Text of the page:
Criminals convicted of possession of drugs, theft and minor assault receive clean slate if they try to find a job under the new laws that Sajid Javid has proposed
- Minister of the Interior is considering new rules to give small criminals a second chance
- Minor offenses would be hidden from potential bosses to improve job opportunities
- But campaigners of victims fear that the proposals could be a risk to the public
Criminals with small convictions are given a clean slate to prevent them from being denied jobs under Home Office plans.
Interior Minister Sajid Javid revealed yesterday that he is reviewing a rule that allows bosses to know the criminal history of their potential employees.
The current rule stipulates that job seekers with a criminal conviction show them automatically to interviewers if they have more than one.
But under new plans, crimes such as drug possession, theft or minor attacks will not be made public by employers through public disclosure and blocking (DBS) as a matter of course.
Interior Minister Sajid Javid is considering revising the rules for less serious offenses to give small criminals the chance of a new start
Javid said he believes that juvenile offenders who want to prevent their life chances from being ruined by crime need a second chance.
He said: & # 39; If a young person has committed two crimes today, whatever they are – for example, if they have toiled twice in the bank when they were 11 and 12 or something, that record may linger for years if be an adult.
They may notice that they never get a good chance to turn around. I think we should be wise and look at things like this again. & # 39;
Another rule being evaluated requires that warnings or accusations given to a child for serious violations, such as assault, should also be disclosed to employers for life by the DBS.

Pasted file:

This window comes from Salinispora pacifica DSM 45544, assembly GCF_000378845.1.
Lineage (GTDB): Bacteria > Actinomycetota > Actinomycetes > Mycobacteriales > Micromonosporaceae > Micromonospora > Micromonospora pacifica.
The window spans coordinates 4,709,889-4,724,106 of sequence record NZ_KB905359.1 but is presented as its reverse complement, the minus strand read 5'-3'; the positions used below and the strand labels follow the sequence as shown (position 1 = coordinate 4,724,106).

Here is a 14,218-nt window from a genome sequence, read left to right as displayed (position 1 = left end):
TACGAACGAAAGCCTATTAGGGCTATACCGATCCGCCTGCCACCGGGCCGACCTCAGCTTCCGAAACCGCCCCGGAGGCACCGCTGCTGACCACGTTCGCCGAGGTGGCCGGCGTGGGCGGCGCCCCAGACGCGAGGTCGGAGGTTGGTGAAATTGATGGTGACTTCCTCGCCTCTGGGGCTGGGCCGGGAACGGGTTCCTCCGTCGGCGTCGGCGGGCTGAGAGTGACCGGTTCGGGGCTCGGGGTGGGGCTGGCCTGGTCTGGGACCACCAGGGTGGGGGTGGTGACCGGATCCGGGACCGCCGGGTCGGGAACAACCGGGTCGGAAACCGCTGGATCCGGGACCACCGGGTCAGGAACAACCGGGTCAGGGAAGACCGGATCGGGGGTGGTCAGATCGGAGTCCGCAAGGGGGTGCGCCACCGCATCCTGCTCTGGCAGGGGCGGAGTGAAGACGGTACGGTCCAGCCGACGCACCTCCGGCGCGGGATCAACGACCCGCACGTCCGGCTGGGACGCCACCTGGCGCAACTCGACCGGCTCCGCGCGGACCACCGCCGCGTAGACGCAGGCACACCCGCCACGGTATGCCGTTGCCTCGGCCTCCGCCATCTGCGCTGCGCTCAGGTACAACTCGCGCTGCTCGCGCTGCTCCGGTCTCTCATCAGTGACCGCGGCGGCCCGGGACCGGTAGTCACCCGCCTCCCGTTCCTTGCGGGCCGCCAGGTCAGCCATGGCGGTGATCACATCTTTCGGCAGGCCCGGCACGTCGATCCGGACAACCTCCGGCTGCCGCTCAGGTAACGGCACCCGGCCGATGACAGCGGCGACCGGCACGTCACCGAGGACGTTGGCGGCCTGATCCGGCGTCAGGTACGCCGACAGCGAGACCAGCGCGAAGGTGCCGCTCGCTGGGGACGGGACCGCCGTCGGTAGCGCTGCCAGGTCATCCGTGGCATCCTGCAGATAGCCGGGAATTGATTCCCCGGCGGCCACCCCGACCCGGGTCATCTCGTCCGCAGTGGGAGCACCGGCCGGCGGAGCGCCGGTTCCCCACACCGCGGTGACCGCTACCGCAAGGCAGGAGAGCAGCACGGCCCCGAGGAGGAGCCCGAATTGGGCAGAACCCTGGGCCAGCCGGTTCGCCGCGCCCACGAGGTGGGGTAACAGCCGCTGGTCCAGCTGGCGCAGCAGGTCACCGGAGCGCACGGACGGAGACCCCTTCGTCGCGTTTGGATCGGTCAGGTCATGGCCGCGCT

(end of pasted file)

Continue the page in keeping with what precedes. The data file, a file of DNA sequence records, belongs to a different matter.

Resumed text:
However, the advocate for the rights of victims warned that these proposals could endanger the public. David Green, from Civitas think tank, said that employers who & # 39; had above-average levels of honesty & # 39; requirements, should receive the complete information.
He told the Daily Telegraph: "A potential employer may decide to ignore an isolated case of shoplifting when a candidate was 14, but it is true that this group of employers is given complete information.
& # 39; If they are denied, they cannot fully protect their customers. There is very little wrong with the current law. & # 39;
But Christopher Stacey, co-director of Unlock, a charity campaigning for the reform of the criminal record, said a fundamental revision was needed.
He described the case of a 30-year-old woman with convictions for stealing a 99p book and not appearing in court who could not get a job as a teacher.
& # 39; This will give thousands of people a fairer chance every year when applying for work or volunteering without the stigma and disgrace of having to reveal mistakes they might have made years – sometimes decades – & he said .
Conviction of drug possession, theft and petty assault can be hidden from potential employers under a new proposal being considered by the Interior Minister